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    "body": "<html><body><br/>\n<div id=\"databox-PeopleDisplay\">\n<table class=\"infobox\" width=\"200px;\">\n<tr>\n<th scope=\"row\" style=\"text-align:left;\">Name</th>\n<td style=\"text-align:left;\">Patsy Sumie Saiki</td>\n</tr>\n<tr>\n<th scope=\"row\" style=\"text-align:left;\">Born</th>\n<td style=\"text-align:left;\">March 15 1915</td>\n</tr>\n<tr>\n<th scope=\"row\" style=\"text-align:left;\">Died</th>\n<td style=\"text-align:left;\">December 2 2005</td>\n</tr>\n<tr>\n<th scope=\"row\" style=\"text-align:left;\">Birth Location</th>\n<td style=\"text-align:left;\">Hawai'i</td>\n</tr>\n<tr>\n<th scope=\"row\" style=\"text-align:left;\">Generational Identifier</th>\n<td style=\"text-align:left;\">\n<p><a href=\"/wiki/Nisei\" title=\"Nisei\">Nisei</a>\n</p>\n</td>\n</tr>\n</table>\n</div>\n<div id=\"databox-People\" style=\"display:none;\">\n<p>FirstName:Patsy Sumie;\nLastName:Saiki;\nDisplayName:Patsy Sumie Saiki;\nBirthDate:1915-03-15;\nDeathDate:2005-12-02;\nBirthLocation:Hawai'i;\nGender:Female;\nEthnicity:JA;\nGenerationIdentifier:Nisei;\nNationality:;\nExternalResourceLink:;\nPrimaryGeography:Honolulu;\nReligion:;\n</p>\n</div>\n<p>Educator and author of books on Japanese Americans in Hawai'i. \n</p><p>Patsy Sumie Saiki was born on March 12, 1915, the daughter of Shukichi and Chise Okada Kawatachi from Hiroshima, Japan, who were among the first group of Japanese contract workers to arrive in the Islands. After her parents completed their three-year contract, they saved enough money and purchased a fifty-acre homestead in Āhualoa on the Island of Hawai'i. When Saiki was fifteen, she went to <a href=\"/wiki/McKinley_High_School\" title=\"McKinley High School\">McKinley High School</a> on O'ahu. However, before graduating, she returned to the Big Island to tend to her ailing mother who eventually died of cancer. Saiki married Kiyoto Saiki and before returning to school had four children. Despite her family responsibilities, Saiki took only three years to graduate from the University of Hawai'i with a degree in education in 1954. As an undergraduate, however, she won the Charles Eugene Banks creative writing contest twice in 1952 and 1953 in an unprecedented accomplishment. Saiki continued her education and eventually earned her master's degree in education from the University of Hawai'i in 1959. In 1967, she earned a doctorate from Columbia University specializing in curriculum design. She was awarded a <i>Wall Street Journal</i> summer fellowship to the University of Wisconsin in 1960. The next year, the <i>Wall Street Journal</i> recognized her as one of the top United States journalism teachers. From 1955 to 1959, Saiki taught English and journalism at Stevenson Middle School. In 1960, she worked as a journalism instructor at McKinley High School and eventually became a Department of Education (DOE) administrator and program specialist. Saiki retired from the DOE in 1975 and embarked upon a writing career that focused on the experiences of Japanese Americans in the Islands. \n</p><p>From 1979 to 1981, Saiki served as the research chair for the Honolulu Chapter of the <a href=\"/wiki/Japanese_American_Citizens_League\" title=\"Japanese American Citizens League\">Japanese American Citizens League</a>. In this capacity, she interviewed more than 100 Japanese Americans in Hawai'i who were incarcerated during World War II and wrote about their experiences in her book, <i>Ganbare: An Example of Japanese Spirit</i>. This was the first, and for many years the only book on internment in Hawai'i.  Earlier she had written a collection of short narratives titled <i>Sachie, A Daughter of Hawaii</i> and later authored <i>Japanese Women in Hawaii: The First 100 Years</i> and <i>Early Japanese Immigrants in Hawaii</i>. Scholar Amy W.S. Lee noted Saiki’s contribution to recording the experiences of <a href=\"/wiki/Issei\" title=\"Issei\">Issei</a> and <a href=\"/wiki/Nisei\" title=\"Nisei\">Nisei</a> in Hawai'i, among whom were her parents:\n</p>\n<blockquote>Through the documentation and re-telling of these individual stories of the immigrants, Saiki provides a vivid picture of the dreams and fears, joy, and hardship this group shared; the vast range of characters appearing in the stories, each with his or her own life and thoughts, makes the story collection insightful explorations of humanity.<sup class=\"reference\" id=\"cite_ref-ftnt_ref1_1-0\"><a href=\"#cite_note-ftnt_ref1-1\">[1]</a></sup></blockquote>\n<p>As the author of multiple books, Saiki was also involved in the Japanese Women's Society and was the editor of United Japanese Society of Hawai'i's <i>Renkyo no ayumi: United Japanese Society of Hawaii 40th Anniversary Publication</i>.\n</p><p>As a result of her contributions to preserving the history of Hawai'i's Japanese immigrants and fostering goodwill between America and Japan, the Japanese government awarded her The Order of the Sacred Treasure, Apricot in 1996. Earlier in 1981, she was honored with the Jefferson Award and the University of Hawai'i Alumni Association distinguished service award in 1992. In 1999, Saiki established an award in the English department at the University of Hawai'i at Mānoa for the best short fiction work. On December 2, 2005, Saiki passed away at the age of 90, preceded in death by her husband Kiyoto Saiki who was also recognized an Order of Sacred Treasure. She left behind four children—Mae, Kathleen, Ken, and Dennis—as well as seven grandchildren and ten great-grandchildren.\n</p>\n<div id=\"authorByline\"><b>Authored by <a href=\"/wiki/Kelli_Y._Nakamura\" title=\"Kelli Y. Nakamura\">Kelli Y. Nakamura</a>, University of Hawai'i</b></div>\n<div id=\"citationAuthor\" style=\"display:none;\">Nakamura, Kelli</div>\n<h2><span class=\"mw-headline\" id=\"For_More_Information\">For More Information</span></h2>\n<p>Huang, Guiyou, ed. <i>Asian American Short Story Writers</i>. Westport, Connecticut: Greenwood Press, 2003. \n</p><p>Ohira, Rod. \"Author and Educator Patsy S. Saiki, 90.\" <i>Honolulu Advertiser</i>, December 9, 2005, B-2. \n</p><p>Saiki, Patsy Sumie. <i>Early Japanese Immigrants in Hawaii</i>. Honolulu: Japanese Cultural Center of Hawaii, 1993. \n</p><p>---. <i>Ganbare! An Example of Japanese Spirit</i>. Honolulu: Kisaku, Inc., 1981. \n</p><p>---. <i>Japanese Women in Hawaii: The First 100 Years</i>. Honolulu: Kisaku, Inc., 1985.\n</p><p>---. <i>Sachie, Daughter of Hawaii</i>. Honolulu: Kisaku, Inc., 1977. \n</p><p>---. \"Excerpt from 'Communion.'\" Reading by Patsy Sumie Saiki. <a class=\"external free\" href=\"http://www.getlit.net/vidtext_qt_comm.html\" rel=\"nofollow\">http://www.getlit.net/vidtext_qt_comm.html</a>.\n</p><p>United Japanese Society of Hawai'i. <i>Renkyo no ayumi: United Japanese Society of Hawaii 40th </i>\nAnniversary Publication<i>. Edited by Patsy Sumie Saiki. Honolulu: United Japanese Society of Hawaii, [2000].</i>\n</p>\n<h2><span class=\"mw-headline\" id=\"Footnotes\">Footnotes</span></h2>\n<div class=\"reflist\" style=\"list-style-type: decimal;\">\n<ol class=\"references\">\n<li id=\"cite_note-ftnt_ref1-1\"><span class=\"mw-cite-backlink\"><a href=\"#cite_ref-ftnt_ref1_1-0\">↑</a></span> <span class=\"reference-text\">Guiyou Huang, ed, <i>Asian American Short Story Writers</i> (Westport, Connecticut: Greenwood Press, 2003), 270. </span>\n</li>\n</ol></div>\n<!-- \nNewPP limit report\nCPU time usage: 0.064 seconds\nReal time usage: 0.067 seconds\nPreprocessor visited node count: 175/1000000\nPreprocessor generated node count: 1102/1000000\nPost‐expand include size: 2121/2097152 bytes\nTemplate argument size: 285/2097152 bytes\nHighest expansion depth: 5/40\nExpensive parser function count: 0/100\nExtLoops count: 0/100\n-->\n<!-- Saved in parser cache with key mediawiki:pcache:idhash:2112-0!*!0!!*!*!* and timestamp 20170309214338 and revision id 10775\n -->\n<div class=\"toplink\"><a href=\"#top\"><i class=\"icon-chevron-up\"></i> Top</a></div></body></html>",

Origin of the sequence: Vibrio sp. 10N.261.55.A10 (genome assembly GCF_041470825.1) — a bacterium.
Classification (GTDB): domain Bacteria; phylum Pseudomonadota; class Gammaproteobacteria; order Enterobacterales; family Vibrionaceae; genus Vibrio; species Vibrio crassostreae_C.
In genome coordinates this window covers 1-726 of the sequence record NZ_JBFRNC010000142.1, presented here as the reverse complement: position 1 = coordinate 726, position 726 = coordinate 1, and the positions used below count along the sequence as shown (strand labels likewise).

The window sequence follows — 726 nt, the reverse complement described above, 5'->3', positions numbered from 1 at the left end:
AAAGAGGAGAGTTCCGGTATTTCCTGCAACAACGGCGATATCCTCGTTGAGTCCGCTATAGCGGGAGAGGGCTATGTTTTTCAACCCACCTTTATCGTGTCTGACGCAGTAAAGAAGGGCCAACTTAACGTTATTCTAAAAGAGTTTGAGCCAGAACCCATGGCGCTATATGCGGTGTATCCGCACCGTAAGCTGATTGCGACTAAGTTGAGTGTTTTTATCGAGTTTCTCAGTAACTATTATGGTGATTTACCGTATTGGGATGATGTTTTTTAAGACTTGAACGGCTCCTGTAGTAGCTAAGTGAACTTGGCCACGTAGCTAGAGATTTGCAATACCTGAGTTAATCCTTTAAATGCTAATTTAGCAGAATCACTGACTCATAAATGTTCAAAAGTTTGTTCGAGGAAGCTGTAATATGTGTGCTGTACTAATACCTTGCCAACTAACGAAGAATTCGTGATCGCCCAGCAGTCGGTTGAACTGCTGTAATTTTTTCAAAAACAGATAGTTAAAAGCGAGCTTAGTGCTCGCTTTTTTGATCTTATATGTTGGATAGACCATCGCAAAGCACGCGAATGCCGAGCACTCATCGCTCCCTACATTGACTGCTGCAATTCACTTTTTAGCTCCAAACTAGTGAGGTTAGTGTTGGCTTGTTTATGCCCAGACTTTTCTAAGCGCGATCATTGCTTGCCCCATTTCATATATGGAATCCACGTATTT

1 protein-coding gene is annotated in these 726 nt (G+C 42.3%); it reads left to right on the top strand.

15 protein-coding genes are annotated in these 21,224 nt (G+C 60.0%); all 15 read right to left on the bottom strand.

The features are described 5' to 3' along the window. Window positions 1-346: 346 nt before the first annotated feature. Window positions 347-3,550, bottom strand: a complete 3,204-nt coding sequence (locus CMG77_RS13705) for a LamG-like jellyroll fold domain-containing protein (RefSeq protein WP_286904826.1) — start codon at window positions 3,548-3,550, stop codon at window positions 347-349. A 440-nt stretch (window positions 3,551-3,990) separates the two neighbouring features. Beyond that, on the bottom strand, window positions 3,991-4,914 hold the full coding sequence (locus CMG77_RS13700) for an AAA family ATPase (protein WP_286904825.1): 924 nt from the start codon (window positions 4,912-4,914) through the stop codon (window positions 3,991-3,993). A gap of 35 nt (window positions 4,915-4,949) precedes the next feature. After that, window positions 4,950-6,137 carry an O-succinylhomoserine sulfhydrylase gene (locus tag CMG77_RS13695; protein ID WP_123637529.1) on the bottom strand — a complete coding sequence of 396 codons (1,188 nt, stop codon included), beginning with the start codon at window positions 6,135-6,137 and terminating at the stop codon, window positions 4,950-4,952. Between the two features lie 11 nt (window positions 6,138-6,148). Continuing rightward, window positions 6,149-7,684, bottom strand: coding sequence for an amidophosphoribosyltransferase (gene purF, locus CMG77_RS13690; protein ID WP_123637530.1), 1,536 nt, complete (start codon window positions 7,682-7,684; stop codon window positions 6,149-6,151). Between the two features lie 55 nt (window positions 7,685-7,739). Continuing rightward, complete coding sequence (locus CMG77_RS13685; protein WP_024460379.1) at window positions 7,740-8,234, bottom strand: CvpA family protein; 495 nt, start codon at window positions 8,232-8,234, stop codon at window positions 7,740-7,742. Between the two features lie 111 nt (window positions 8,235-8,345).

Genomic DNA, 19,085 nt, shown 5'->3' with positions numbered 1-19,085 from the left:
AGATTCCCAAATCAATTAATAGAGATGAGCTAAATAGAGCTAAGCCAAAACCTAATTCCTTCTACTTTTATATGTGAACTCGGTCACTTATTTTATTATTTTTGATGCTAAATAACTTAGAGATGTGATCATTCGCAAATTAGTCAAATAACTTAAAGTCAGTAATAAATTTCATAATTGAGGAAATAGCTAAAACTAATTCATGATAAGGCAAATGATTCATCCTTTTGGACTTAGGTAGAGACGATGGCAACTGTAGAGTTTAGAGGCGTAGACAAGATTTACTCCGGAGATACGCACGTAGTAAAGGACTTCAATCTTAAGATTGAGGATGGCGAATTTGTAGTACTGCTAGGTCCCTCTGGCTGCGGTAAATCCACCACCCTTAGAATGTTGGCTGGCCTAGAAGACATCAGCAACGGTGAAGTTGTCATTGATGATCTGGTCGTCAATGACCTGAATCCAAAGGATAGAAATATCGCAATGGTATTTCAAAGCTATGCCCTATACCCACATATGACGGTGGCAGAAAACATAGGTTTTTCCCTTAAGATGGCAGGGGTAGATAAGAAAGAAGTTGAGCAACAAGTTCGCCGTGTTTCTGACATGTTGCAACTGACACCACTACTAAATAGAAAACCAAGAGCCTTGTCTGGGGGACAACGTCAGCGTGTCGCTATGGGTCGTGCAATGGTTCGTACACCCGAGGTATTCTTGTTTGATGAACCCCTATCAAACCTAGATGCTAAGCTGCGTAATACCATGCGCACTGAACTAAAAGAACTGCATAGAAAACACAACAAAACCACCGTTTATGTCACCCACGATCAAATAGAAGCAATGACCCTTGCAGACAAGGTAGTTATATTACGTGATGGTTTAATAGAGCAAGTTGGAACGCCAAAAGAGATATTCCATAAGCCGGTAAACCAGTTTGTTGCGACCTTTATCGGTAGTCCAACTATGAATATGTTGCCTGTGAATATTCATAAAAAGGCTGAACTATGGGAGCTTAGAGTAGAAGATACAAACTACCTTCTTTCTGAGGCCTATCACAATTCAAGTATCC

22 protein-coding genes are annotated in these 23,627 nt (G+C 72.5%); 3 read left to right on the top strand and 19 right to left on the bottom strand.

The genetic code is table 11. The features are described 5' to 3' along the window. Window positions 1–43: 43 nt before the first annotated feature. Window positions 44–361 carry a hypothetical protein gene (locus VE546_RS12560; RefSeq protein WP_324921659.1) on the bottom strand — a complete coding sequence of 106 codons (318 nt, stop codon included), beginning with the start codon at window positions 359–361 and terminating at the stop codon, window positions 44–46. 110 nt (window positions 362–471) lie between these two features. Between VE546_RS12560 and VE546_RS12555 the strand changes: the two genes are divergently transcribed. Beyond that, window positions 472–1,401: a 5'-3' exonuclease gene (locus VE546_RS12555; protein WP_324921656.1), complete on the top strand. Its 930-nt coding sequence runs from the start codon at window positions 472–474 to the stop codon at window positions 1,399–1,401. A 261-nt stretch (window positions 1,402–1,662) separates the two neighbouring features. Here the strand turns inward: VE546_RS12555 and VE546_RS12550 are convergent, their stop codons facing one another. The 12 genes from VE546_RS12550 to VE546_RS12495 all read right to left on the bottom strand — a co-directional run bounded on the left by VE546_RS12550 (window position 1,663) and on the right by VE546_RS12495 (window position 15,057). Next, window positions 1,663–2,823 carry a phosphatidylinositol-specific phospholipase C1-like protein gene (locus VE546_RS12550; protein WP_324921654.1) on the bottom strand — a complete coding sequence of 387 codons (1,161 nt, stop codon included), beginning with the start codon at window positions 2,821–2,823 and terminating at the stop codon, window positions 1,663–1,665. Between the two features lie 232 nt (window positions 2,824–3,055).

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    "url_title": "Patsy Sumie Saiki",
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    "title": "Patsy Sumie Saiki",